The good news is that the iPhone X is undoubtedly the most technologically advanced iPhone had ever created. Even more intriguing is that the iPhone X’s TrueDepth camera system is so sophisticated that it may take Android competitors years to implement something similar. The bad news, though, is that Apple is still having trouble producing the device at scale.

According to a new report from Nikkei, Apple is still encountering production issues with the aforementioned TrueDepth Camera system, the component which serves as the foundation for Face ID. Specifically, problems are still arising with the iPhone X’s dot projector, the component responsible for illuminating a user’s face with 30,000 infrared dots to create a depth map of a user’s face.

The report reads in part:

A tech executive familiar with iPhone X production told Nikkei Asian Review on Thursday that manufacturers are still struggling to perfect 3-D sensors and in particular dot projectors in Apple premium handset’s TrueDepth camera system, though the person could not pinpoint exactly the problem.

Hardly a surprise, reports that the iPhone X’s dot projector is the component responsible for production delays originally surfaced a few weeks ago and have since been echoed by a number of other analysts since.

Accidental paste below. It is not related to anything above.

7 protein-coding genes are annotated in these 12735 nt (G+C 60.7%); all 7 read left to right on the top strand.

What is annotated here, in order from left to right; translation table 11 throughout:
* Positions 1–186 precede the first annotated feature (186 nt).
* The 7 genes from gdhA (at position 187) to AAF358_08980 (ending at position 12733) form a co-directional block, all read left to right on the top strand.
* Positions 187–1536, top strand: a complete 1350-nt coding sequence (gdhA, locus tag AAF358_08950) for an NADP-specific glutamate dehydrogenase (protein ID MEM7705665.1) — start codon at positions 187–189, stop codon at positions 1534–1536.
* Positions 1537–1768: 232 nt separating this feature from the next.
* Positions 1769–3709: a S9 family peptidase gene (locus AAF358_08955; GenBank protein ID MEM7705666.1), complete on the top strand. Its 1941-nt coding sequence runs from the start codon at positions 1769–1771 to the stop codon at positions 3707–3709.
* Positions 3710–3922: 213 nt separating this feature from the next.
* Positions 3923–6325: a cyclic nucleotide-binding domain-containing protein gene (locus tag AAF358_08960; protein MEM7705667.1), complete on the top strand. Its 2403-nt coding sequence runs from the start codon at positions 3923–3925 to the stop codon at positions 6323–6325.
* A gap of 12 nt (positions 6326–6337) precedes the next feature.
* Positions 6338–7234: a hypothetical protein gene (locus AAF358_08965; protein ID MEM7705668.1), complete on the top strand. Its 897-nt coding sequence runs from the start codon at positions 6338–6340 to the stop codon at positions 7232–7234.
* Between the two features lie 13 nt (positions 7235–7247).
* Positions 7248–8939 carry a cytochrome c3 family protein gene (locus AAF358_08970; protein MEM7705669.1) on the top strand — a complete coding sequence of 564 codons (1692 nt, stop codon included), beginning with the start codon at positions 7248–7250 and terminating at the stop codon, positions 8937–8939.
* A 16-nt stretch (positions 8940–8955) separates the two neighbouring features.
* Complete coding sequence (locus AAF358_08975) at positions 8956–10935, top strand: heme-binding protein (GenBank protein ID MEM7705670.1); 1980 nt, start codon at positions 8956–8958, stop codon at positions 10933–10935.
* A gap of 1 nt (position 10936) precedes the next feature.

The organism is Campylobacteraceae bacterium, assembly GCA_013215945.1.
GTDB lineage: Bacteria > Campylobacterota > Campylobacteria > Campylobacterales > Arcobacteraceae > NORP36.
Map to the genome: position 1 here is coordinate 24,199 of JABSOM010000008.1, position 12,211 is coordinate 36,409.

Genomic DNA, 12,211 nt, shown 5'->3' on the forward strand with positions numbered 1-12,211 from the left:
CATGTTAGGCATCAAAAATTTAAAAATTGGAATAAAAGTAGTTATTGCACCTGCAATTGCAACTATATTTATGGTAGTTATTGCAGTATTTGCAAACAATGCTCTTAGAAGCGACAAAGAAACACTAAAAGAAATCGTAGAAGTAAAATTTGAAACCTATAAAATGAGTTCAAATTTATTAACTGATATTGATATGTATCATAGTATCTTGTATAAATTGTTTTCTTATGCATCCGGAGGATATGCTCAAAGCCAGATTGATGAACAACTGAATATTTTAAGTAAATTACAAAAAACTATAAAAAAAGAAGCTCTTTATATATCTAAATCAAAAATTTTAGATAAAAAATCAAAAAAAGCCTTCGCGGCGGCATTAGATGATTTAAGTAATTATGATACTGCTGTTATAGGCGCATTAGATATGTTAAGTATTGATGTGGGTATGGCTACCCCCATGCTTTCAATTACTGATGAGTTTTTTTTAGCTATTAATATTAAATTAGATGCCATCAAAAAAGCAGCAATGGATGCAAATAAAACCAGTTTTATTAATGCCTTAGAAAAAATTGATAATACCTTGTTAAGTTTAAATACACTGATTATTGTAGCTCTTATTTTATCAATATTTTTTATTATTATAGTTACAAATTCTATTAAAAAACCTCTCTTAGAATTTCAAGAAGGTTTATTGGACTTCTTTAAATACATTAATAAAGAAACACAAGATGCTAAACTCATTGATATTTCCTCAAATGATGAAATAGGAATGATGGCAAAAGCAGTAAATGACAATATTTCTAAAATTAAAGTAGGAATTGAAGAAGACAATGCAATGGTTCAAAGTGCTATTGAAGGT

All that said, another tech executive that spoke to Nikkei relayed that Apple is still gearing up to begin iPhone X mass production in the next week or two, with shipments slated to begin later this month. As it stands now, iPhone X pre-orders are still on track to open up on October 27 with deliveries expected to arrive on November 3. Of course, it goes without saying that supply will likely be extremely limited at launch, with some analysts opining that many interested buyers may not get their hands on the iPhone X until 2018.

Once Apple gets a handle on production, analysts are anticipating that demand for the iPhone X will be off the charts. To this point, analyst Ming-Chi Kuo believes that the iPhone X will help Apple sell upwards of 250 million iPhones in 2018. If Kuo’s projection pans out, 2018 may very well see Apple set a new record for annual iPhone sales.

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